Have you checked your vital signs – your body’s most basic functions
21 Dec 2020 LIFESTYLE
By Zuko Komisa
2020 has been a very challenging year from a health perspective. This is perfect time of the year to check your vital signs – your body’s most basic functions. The human body has a way of letting you know that there is a potential danger that might lead to an undesirable result, so it’s important to know what health risk signs you may have before things get critical.
What are vital signs?
These are the four main vital signs routinely monitored by medical professionals when they see a patient: your body temperature, your respiration rate (rate of breathing), your blood pressure, as well as your pulse rate. Vital signs are important indicators of the state of your health.
The body’s temperature
A normal body temperature of a person varies depending on the following – your gender, recent activity, food and fluid consumption and time of day. Normal body temperature can range from 36.5 degrees C to 37.2 degrees C for a healthy adult. A temperature reading of 38 degrees C and above usually means that you have a fever. There is a reason why the first thing you do is feel your forehead when you think something is wrong with you.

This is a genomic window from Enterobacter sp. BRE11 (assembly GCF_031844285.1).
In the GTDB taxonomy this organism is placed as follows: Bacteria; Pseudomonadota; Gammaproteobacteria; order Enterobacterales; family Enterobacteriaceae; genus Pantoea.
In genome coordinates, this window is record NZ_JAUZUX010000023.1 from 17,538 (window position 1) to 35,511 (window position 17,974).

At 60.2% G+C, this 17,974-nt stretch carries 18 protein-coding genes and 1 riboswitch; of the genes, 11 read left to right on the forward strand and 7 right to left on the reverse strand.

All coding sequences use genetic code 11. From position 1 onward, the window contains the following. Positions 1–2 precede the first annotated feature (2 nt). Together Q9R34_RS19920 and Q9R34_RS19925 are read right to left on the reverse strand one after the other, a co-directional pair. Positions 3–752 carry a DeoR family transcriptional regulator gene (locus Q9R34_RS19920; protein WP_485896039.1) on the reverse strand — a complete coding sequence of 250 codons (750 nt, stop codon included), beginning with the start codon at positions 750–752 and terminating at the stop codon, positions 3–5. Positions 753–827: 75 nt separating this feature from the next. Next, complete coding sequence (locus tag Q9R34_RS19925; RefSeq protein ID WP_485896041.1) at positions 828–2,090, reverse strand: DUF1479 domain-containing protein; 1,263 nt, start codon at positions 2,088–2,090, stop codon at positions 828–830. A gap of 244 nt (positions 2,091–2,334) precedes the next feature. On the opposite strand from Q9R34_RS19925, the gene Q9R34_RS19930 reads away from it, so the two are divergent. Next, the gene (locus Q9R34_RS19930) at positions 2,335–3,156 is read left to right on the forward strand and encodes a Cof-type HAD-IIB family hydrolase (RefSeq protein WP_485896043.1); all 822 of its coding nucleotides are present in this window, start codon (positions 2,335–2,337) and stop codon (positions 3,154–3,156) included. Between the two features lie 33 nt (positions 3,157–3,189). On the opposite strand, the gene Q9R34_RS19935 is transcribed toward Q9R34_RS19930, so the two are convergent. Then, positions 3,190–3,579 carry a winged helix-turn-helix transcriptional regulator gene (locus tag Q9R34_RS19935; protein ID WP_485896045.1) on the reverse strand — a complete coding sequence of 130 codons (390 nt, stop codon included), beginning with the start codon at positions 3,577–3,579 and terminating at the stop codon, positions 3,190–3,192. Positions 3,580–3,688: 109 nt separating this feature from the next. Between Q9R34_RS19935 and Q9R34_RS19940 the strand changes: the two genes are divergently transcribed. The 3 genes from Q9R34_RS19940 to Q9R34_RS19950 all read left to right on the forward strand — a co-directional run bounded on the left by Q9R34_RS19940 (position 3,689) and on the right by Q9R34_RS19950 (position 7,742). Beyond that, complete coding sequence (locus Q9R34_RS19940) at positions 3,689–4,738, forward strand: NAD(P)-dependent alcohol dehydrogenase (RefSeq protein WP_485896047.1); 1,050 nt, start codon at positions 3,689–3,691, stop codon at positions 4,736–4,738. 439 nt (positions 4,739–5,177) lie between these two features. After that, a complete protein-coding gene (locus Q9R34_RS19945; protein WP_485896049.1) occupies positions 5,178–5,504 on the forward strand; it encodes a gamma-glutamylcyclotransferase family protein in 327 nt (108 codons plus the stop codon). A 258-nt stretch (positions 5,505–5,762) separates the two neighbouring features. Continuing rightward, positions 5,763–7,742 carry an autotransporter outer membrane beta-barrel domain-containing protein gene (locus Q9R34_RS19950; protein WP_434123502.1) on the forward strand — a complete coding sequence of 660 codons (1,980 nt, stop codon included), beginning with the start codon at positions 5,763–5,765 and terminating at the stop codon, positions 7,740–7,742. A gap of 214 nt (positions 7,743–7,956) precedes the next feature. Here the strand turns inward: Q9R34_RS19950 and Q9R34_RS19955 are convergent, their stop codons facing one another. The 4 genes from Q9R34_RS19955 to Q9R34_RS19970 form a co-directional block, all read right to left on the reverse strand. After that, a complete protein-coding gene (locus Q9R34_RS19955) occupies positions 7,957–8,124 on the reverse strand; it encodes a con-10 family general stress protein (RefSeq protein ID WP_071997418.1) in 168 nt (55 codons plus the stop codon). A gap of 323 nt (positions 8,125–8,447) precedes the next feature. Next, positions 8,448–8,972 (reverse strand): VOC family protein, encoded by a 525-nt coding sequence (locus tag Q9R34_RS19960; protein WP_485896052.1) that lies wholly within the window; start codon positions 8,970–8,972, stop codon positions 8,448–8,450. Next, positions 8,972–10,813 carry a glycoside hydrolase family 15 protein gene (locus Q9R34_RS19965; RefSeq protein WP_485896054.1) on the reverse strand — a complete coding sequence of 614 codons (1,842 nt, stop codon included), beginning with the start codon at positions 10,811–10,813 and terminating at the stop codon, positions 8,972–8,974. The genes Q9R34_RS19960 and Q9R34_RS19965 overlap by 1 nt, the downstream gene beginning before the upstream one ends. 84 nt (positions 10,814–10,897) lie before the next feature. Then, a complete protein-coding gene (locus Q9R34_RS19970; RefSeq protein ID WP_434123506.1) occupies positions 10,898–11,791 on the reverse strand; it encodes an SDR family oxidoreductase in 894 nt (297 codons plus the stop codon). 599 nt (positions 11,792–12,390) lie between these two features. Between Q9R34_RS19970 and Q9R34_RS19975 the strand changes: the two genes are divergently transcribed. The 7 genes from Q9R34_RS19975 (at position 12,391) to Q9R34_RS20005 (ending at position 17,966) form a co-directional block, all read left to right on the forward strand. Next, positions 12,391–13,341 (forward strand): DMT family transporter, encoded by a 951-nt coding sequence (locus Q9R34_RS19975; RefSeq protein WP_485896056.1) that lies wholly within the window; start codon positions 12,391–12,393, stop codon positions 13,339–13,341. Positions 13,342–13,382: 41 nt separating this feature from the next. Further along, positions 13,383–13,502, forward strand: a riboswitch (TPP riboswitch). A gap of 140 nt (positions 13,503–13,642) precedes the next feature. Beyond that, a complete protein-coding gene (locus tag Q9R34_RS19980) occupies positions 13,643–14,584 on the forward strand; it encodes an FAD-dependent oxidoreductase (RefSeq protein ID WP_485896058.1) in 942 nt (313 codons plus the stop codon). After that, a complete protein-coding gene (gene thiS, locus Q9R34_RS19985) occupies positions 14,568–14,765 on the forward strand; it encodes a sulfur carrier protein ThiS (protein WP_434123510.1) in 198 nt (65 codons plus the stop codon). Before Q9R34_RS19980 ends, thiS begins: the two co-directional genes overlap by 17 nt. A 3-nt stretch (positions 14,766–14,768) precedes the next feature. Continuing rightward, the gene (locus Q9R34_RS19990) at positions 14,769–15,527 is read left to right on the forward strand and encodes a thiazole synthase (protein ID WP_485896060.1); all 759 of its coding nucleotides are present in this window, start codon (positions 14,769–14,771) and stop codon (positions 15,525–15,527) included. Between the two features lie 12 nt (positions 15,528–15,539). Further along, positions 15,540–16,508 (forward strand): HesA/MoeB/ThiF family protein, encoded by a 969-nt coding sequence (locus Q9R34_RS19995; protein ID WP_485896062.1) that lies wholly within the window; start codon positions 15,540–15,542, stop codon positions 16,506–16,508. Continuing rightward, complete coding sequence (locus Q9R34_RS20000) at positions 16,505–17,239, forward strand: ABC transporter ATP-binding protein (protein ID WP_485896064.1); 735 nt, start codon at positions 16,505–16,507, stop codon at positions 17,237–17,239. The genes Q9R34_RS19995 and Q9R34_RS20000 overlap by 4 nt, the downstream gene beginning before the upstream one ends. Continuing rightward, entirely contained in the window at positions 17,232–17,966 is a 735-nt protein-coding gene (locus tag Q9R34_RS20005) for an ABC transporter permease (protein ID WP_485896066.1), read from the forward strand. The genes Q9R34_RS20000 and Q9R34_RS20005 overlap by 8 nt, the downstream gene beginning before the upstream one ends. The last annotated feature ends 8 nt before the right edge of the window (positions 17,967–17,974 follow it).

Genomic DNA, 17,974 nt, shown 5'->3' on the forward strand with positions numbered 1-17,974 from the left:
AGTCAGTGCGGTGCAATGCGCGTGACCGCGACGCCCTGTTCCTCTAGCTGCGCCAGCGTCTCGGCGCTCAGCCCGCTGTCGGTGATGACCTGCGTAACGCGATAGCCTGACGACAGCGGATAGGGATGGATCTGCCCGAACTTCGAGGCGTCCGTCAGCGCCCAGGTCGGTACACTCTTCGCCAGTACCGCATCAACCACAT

You can check your temperature in the following ways:
- Under the arm
- Inside the ear
Your respiration rate (rate of breathing)
A respiration rate is the number of breaths you take per minute, and a healthy adult’s respiratory rate is 12 to 20 breaths per minute. Watch out for a respiration rate under 12 or over 25 breaths per minute as this is highly irregular.
Knowing your pulse rate is an important gauge to know if you have a healthy heart. The average resting heart rate for an adult is between 60 and 100 beats per minute. The maximum pulse rate is 220 minus your age.
Your blood pressure needs to be within the normal range, the recommended reading being any blood pressure below 120/80 mm Hg and above 90/60 mm Hg in an adult.
Knowing your vital signs helps you assess your general physical health, gives clues to possible diseases and shows progress toward recovery.